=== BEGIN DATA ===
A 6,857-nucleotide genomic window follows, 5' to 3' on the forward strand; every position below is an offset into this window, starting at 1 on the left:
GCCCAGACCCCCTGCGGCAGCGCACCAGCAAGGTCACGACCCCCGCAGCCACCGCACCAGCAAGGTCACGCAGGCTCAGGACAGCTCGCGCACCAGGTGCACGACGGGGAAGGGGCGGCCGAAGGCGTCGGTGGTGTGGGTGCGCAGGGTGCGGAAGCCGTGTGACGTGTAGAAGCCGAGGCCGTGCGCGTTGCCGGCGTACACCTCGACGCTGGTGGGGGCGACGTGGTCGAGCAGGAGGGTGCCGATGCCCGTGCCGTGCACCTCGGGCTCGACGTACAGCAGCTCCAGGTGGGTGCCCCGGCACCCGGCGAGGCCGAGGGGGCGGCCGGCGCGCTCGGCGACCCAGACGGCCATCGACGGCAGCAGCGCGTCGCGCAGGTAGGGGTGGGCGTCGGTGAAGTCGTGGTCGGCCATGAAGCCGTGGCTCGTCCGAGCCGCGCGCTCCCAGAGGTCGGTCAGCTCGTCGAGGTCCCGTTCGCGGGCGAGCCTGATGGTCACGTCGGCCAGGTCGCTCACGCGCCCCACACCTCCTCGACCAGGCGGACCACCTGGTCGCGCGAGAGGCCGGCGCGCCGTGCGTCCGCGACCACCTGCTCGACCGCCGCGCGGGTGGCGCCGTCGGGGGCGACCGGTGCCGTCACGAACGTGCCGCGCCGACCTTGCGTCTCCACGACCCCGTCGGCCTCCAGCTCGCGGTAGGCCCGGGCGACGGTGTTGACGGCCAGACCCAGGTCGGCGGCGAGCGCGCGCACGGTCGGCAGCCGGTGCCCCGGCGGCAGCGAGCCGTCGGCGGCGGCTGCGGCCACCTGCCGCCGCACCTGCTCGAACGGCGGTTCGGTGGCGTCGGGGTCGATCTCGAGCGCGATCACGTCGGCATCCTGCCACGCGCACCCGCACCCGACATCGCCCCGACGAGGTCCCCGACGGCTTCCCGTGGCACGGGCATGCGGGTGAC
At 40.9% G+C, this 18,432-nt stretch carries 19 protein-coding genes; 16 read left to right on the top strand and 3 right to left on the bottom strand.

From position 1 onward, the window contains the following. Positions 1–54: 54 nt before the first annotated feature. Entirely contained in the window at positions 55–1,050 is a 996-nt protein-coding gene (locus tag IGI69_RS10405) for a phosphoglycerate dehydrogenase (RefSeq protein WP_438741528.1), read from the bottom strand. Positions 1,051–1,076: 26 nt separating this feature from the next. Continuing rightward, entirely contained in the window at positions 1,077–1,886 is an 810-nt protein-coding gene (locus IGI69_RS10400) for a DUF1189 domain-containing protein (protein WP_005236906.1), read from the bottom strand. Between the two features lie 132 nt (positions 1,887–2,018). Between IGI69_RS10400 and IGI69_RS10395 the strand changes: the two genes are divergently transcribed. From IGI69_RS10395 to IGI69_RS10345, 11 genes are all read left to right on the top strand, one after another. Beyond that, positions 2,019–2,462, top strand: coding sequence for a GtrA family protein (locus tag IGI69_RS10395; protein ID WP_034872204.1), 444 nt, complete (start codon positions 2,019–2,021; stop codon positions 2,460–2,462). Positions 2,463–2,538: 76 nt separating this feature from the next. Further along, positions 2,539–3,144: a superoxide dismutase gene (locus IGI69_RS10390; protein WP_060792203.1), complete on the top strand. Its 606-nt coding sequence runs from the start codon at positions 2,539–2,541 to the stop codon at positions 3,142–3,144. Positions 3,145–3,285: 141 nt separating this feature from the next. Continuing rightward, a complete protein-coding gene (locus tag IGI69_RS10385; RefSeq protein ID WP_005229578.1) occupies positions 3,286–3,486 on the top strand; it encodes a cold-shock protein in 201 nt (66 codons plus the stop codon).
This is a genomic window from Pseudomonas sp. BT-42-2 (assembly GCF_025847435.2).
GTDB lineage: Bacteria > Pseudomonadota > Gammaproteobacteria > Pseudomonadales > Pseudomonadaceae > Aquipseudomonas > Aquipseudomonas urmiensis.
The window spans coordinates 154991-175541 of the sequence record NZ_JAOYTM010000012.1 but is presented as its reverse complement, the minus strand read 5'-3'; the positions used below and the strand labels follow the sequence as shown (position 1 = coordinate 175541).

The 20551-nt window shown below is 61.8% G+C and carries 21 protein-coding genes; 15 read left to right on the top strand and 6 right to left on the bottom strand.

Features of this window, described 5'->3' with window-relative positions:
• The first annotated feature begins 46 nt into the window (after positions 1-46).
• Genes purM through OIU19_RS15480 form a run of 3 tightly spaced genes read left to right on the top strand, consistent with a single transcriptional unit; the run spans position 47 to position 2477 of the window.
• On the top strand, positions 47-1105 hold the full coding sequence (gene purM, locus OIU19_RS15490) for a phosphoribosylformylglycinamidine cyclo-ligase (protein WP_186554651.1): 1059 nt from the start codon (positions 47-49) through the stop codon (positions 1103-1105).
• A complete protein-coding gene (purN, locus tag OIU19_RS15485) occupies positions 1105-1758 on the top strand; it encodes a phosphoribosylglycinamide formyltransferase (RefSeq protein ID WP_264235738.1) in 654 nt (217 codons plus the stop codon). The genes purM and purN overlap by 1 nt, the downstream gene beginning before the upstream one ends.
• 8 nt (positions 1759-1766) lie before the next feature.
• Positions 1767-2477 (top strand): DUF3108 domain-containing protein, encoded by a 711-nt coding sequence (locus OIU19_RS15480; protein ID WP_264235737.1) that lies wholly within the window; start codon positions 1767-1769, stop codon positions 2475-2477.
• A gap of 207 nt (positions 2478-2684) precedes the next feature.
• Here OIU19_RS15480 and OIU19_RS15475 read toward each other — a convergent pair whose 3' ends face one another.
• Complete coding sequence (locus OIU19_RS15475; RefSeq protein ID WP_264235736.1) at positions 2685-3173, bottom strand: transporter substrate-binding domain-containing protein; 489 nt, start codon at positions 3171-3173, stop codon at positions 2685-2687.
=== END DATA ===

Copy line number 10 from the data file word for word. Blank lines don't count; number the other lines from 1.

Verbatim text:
• The first annotated feature begins 46 nt into the window (after positions 1-46).